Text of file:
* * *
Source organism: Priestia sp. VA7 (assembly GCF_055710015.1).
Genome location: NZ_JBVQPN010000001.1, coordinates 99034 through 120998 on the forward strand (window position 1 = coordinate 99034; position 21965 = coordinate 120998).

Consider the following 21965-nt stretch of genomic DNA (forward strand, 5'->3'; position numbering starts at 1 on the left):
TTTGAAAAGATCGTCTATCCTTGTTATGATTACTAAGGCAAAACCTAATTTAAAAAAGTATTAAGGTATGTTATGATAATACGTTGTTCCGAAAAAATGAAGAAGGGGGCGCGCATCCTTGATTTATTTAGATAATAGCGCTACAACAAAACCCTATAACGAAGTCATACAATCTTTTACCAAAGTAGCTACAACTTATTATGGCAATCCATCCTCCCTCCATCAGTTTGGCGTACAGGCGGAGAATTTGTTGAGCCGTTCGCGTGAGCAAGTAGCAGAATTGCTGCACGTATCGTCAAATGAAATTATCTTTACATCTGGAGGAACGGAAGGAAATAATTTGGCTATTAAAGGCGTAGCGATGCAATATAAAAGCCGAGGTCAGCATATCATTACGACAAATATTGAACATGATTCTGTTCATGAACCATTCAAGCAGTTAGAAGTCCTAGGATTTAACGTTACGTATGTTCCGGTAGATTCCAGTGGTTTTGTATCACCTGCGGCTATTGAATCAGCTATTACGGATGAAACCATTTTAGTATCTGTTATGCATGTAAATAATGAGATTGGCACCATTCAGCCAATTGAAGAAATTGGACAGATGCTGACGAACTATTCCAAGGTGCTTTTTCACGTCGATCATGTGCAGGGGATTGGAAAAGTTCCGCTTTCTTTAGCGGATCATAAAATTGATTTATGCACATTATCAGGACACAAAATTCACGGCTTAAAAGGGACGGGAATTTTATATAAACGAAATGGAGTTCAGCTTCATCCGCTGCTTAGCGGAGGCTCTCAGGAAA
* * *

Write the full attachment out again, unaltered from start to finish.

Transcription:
Source organism: Priestia sp. VA7 (assembly GCF_055710015.1).
Genome location: NZ_JBVQPN010000001.1, coordinates 99034 through 120998 on the forward strand (window position 1 = coordinate 99034; position 21965 = coordinate 120998).

Consider the following 21965-nt stretch of genomic DNA (forward strand, 5'->3'; position numbering starts at 1 on the left):
TTTGAAAAGATCGTCTATCCTTGTTATGATTACTAAGGCAAAACCTAATTTAAAAAAGTATTAAGGTATGTTATGATAATACGTTGTTCCGAAAAAATGAAGAAGGGGGCGCGCATCCTTGATTTATTTAGATAATAGCGCTACAACAAAACCCTATAACGAAGTCATACAATCTTTTACCAAAGTAGCTACAACTTATTATGGCAATCCATCCTCCCTCCATCAGTTTGGCGTACAGGCGGAGAATTTGTTGAGCCGTTCGCGTGAGCAAGTAGCAGAATTGCTGCACGTATCGTCAAATGAAATTATCTTTACATCTGGAGGAACGGAAGGAAATAATTTGGCTATTAAAGGCGTAGCGATGCAATATAAAAGCCGAGGTCAGCATATCATTACGACAAATATTGAACATGATTCTGTTCATGAACCATTCAAGCAGTTAGAAGTCCTAGGATTTAACGTTACGTATGTTCCGGTAGATTCCAGTGGTTTTGTATCACCTGCGGCTATTGAATCAGCTATTACGGATGAAACCATTTTAGTATCTGTTATGCATGTAAATAATGAGATTGGCACCATTCAGCCAATTGAAGAAATTGGACAGATGCTGACGAACTATTCCAAGGTGCTTTTTCACGTCGATCATGTGCAGGGGATTGGAAAAGTTCCGCTTTCTTTAGCGGATCATAAAATTGATTTATGCACATTATCAGGACACAAAATTCACGGCTTAAAAGGGACGGGAATTTTATATAAACGAAATGGAGTTCAGCTTCATCCGCTGCTTAGCGGAGGCTCTCAGGAAA